“We’re kind of expecting that with the way cases are going, there’s a chance the county will come back and say we need to go back to stable groups,” she said. “We could have called our entire wait list and let everyone in, but we’re so worried we’ll go back in the other direction, and then what would we do, tell everyone they had to go back home again?”
Chenoweth said she, like many providers, are struggling to hire new staff. She’s also had to pass on costs to parents--she normally raises rates by 3% a year, but this year raised them by 8%.
Holly Weber, the owner of Magic Hours Childrens’ Center in Mira Mesa, said she’s at 60% capacity now and is stuck there because she can’t hire more qualified staff to increase class sizes. She’s also worried that the rising COVID case numbers could mean new restrictions on class sizes could come at any time.
“We’re bracing for our next sector meeting, because they could suggest we go back to reduced numbers,” she said.
Even the glimmer of hope on the horizon--a COVID vaccine authorized for kids 2 and up possibly by late fall or early winter—doesn’t make Weber feel much better. She has no idea how many parents will be willing to vaccinate their kids.
“I’m expecting restrictions will be held over our head well into 2022,” Weber said.
Masks have almost eliminated the normal illnesses that usually course through daycare centers, Weber said, and she plans to use them well into the future during cold and flu season. But she’s worried about the developmental impacts that could emerge because kids and teachers are wearing masks all the time.
“We have two-year-olds who have never seen the faces of their caregivers,” she said. “That scares me. We’re seeing children coming in with developmental delays, and then their teachers are wearing masks, so they’re not able to read facial cues. Prolonged mask wearing by both children and their teachers can be detrimental to children’s speech and language development.”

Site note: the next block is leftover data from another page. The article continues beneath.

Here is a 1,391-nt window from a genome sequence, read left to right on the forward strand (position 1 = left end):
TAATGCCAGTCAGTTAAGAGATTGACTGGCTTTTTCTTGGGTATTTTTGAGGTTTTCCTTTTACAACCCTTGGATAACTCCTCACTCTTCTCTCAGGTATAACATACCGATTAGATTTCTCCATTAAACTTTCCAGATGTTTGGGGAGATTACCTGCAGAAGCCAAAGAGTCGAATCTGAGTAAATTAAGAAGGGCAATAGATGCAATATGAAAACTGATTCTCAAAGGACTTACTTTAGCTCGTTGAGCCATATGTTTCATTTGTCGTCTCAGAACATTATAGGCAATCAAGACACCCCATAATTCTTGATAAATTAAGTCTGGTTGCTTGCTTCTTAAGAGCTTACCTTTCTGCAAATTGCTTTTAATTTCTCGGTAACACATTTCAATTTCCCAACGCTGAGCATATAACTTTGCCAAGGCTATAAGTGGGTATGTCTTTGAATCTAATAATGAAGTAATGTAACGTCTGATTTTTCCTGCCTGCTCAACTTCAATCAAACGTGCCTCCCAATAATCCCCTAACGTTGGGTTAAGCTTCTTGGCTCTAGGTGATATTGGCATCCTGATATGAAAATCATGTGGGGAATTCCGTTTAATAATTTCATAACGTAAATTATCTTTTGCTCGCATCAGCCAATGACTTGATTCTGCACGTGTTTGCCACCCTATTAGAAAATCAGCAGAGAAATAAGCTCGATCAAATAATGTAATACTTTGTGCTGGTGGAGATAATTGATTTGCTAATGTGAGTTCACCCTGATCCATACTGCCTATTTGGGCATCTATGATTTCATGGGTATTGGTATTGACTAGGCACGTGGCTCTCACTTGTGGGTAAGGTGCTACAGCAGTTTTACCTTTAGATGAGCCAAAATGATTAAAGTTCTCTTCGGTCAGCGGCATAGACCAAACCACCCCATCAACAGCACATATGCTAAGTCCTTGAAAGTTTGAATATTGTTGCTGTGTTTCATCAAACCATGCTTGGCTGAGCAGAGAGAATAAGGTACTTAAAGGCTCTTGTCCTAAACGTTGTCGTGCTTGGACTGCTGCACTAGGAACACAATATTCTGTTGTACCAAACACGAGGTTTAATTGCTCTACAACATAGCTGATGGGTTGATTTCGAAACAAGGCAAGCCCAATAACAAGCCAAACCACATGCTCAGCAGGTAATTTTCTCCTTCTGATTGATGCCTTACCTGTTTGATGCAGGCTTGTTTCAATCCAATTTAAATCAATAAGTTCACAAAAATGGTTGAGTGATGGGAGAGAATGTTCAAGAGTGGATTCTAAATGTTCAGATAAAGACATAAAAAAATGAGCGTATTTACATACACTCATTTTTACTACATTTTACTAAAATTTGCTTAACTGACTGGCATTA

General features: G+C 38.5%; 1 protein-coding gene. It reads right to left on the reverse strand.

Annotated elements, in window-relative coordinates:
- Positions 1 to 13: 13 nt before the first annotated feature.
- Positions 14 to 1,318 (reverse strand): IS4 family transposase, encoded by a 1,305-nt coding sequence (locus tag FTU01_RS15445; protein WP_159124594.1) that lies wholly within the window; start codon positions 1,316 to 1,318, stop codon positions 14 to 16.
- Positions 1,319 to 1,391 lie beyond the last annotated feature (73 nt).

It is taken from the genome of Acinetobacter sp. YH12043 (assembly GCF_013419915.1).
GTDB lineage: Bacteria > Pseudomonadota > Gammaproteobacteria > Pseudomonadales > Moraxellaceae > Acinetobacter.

Like Weber, UC San Diego epidemiologist Rebecca Fielding-Miller predicts that mask rules for child care centers will be in place through this year and into next.
“It’s going to be a rough Fall for everyone, kids and adults,” she said.
In 2020, there were 22 outbreaks at child care centers in San Diego County—10 times less than at senior living facilities, according to records obtained by KPBS in November 2020. But some pediatricians worry the delta variant could both spread more easily among children and make them sicker than previous variants have.
Fielding-Miller takes issue with discussions of herd immunity and protection that comes when 70 or 75% of the eligible population is vaccinated, because that leaves out children who are not yet eligible.
“That really forgets about the enormous cohort of people who do not have protection, and one of the cohorts of people put at risk is children,” she said. “It’s as if we’re thinking that if you’re not eligible for the vaccine, the virus will not go after you.”
For parents like Lum, that means still not having reliable childcare. He knows the year ahead will likely involve staying home from work when a kid is sick—even with just a runny nose. And that puts new weight on his day-to-day decisions.
“Having kids at home who are not vaccinated, I’m going to wear a mask like nothing has changed, because nothing has changed for them,” Lum said.